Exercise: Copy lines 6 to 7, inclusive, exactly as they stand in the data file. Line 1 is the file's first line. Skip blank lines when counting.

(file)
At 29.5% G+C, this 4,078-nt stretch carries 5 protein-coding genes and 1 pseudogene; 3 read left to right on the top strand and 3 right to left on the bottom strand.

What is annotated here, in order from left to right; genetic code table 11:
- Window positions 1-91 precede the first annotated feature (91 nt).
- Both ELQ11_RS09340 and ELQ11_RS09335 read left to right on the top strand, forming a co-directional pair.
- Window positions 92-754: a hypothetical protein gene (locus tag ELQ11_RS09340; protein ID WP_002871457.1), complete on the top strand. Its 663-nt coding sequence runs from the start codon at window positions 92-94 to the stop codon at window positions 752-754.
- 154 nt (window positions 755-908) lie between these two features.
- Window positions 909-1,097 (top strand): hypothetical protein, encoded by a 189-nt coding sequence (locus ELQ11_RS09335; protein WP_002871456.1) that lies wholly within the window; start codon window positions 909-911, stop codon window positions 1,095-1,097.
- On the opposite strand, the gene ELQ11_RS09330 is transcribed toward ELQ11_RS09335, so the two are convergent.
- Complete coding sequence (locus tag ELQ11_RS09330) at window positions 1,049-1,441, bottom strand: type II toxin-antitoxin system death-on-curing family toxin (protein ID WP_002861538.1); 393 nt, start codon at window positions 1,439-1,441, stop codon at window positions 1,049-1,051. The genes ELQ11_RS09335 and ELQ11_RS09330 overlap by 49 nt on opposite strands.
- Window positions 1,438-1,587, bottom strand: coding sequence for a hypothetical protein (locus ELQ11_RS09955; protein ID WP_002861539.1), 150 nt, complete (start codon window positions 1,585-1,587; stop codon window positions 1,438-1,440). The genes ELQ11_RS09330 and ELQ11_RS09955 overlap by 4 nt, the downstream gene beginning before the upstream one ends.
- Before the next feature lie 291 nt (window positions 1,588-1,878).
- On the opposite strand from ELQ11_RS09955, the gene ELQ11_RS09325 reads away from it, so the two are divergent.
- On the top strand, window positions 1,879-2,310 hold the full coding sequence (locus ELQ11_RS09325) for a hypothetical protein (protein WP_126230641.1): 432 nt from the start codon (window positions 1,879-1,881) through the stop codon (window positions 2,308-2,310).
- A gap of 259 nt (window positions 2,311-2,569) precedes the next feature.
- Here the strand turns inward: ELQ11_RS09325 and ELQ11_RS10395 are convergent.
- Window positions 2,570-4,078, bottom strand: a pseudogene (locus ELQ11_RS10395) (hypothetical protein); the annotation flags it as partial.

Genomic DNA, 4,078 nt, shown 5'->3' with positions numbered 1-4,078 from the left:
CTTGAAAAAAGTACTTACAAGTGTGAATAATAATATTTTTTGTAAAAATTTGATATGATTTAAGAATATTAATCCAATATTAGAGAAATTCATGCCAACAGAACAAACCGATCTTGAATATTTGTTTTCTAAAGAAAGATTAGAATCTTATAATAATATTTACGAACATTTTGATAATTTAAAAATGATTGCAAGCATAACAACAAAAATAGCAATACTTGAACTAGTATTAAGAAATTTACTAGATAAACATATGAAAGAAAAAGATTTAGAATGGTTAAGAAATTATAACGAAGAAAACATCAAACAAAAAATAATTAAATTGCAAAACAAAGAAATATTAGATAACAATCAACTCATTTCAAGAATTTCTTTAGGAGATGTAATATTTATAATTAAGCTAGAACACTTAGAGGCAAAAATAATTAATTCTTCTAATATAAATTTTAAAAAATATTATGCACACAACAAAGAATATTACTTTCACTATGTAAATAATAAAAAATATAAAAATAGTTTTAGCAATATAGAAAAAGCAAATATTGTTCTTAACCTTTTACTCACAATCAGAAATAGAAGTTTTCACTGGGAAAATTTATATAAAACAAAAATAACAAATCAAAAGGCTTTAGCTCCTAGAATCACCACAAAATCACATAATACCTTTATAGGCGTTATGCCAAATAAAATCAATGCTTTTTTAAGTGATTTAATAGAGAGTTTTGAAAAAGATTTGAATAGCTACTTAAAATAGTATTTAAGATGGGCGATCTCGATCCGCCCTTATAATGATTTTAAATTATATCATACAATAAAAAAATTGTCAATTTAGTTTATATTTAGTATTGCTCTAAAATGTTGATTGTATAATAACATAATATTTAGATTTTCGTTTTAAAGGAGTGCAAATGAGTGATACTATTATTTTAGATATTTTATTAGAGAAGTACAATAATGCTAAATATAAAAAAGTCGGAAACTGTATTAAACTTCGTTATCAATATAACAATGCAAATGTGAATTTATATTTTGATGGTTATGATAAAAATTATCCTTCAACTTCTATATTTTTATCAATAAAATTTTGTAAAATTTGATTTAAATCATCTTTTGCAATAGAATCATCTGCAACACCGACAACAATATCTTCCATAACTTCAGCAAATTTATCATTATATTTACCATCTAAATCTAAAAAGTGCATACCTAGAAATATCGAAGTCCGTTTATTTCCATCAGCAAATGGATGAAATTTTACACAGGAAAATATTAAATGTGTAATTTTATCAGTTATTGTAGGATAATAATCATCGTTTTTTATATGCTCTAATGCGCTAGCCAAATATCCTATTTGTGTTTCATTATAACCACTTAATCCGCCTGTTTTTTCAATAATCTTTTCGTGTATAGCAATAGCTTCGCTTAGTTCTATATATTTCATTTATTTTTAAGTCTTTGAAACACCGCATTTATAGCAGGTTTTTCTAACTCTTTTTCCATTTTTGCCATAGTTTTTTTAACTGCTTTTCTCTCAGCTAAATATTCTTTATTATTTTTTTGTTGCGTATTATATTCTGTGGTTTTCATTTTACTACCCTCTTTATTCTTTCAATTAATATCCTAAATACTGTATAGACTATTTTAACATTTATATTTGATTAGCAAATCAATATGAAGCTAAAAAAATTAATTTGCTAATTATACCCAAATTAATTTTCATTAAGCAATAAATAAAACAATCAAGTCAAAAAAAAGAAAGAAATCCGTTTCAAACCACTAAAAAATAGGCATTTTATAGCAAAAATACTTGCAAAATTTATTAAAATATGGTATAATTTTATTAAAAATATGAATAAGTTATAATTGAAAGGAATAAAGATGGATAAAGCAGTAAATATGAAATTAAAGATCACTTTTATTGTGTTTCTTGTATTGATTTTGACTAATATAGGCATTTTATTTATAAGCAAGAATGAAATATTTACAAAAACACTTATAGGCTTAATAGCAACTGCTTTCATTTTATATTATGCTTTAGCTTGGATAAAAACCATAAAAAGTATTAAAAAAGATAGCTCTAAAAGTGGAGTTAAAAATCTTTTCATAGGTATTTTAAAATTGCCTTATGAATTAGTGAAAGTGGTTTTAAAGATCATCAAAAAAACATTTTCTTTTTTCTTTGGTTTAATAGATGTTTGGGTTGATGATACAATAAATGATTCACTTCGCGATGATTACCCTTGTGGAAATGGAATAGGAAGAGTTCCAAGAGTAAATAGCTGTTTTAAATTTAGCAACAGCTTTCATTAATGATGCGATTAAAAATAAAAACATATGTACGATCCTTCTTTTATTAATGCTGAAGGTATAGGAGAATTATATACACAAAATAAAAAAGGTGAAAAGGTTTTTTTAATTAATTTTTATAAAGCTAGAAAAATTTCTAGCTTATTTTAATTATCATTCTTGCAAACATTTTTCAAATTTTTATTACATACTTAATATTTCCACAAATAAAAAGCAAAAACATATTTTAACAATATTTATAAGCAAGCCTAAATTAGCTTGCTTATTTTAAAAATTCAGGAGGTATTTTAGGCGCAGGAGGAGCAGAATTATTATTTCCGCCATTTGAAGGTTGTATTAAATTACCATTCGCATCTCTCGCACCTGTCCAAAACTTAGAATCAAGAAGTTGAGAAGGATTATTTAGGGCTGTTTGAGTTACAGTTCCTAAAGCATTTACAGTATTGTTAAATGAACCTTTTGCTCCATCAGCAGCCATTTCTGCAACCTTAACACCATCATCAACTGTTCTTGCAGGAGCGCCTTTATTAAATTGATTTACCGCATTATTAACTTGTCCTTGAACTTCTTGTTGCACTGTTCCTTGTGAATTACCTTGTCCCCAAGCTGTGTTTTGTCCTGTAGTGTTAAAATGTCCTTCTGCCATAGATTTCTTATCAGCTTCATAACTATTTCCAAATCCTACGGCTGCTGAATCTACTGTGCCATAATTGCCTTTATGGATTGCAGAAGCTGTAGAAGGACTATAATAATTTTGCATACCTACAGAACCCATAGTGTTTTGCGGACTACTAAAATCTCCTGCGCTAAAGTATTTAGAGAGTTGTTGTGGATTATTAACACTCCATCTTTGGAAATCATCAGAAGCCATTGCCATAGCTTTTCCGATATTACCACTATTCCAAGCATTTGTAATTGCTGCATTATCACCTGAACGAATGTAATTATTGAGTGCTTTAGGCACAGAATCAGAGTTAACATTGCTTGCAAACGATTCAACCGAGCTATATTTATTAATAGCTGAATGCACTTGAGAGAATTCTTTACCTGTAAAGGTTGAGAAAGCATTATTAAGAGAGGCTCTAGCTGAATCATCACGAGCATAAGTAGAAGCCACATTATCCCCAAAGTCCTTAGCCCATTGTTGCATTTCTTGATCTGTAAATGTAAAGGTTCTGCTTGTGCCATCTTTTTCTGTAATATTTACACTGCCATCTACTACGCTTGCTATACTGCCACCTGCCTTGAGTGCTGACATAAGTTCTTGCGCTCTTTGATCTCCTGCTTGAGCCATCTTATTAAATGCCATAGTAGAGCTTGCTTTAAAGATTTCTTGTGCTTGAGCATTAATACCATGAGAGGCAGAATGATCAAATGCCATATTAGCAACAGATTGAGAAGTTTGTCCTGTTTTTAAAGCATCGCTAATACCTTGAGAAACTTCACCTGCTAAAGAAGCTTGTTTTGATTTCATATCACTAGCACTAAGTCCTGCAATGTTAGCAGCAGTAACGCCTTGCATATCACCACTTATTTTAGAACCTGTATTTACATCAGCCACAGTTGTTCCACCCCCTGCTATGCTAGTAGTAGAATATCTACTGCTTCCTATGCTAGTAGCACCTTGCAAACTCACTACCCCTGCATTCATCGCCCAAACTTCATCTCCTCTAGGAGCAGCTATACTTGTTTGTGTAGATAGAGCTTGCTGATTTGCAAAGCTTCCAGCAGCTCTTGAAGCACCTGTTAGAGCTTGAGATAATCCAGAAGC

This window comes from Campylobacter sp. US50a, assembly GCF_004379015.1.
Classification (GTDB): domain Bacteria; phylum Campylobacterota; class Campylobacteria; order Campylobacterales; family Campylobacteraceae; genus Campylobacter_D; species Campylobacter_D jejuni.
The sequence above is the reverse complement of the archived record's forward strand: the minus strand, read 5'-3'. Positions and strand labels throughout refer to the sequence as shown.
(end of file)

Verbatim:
- 154 nt (window positions 755-908) lie between these two features.
- Window positions 909-1,097 (top strand): hypothetical protein, encoded by a 189-nt coding sequence (locus ELQ11_RS09335; protein WP_002871456.1) that lies wholly within the window; start codon window positions 909-911, stop codon window positions 1,095-1,097.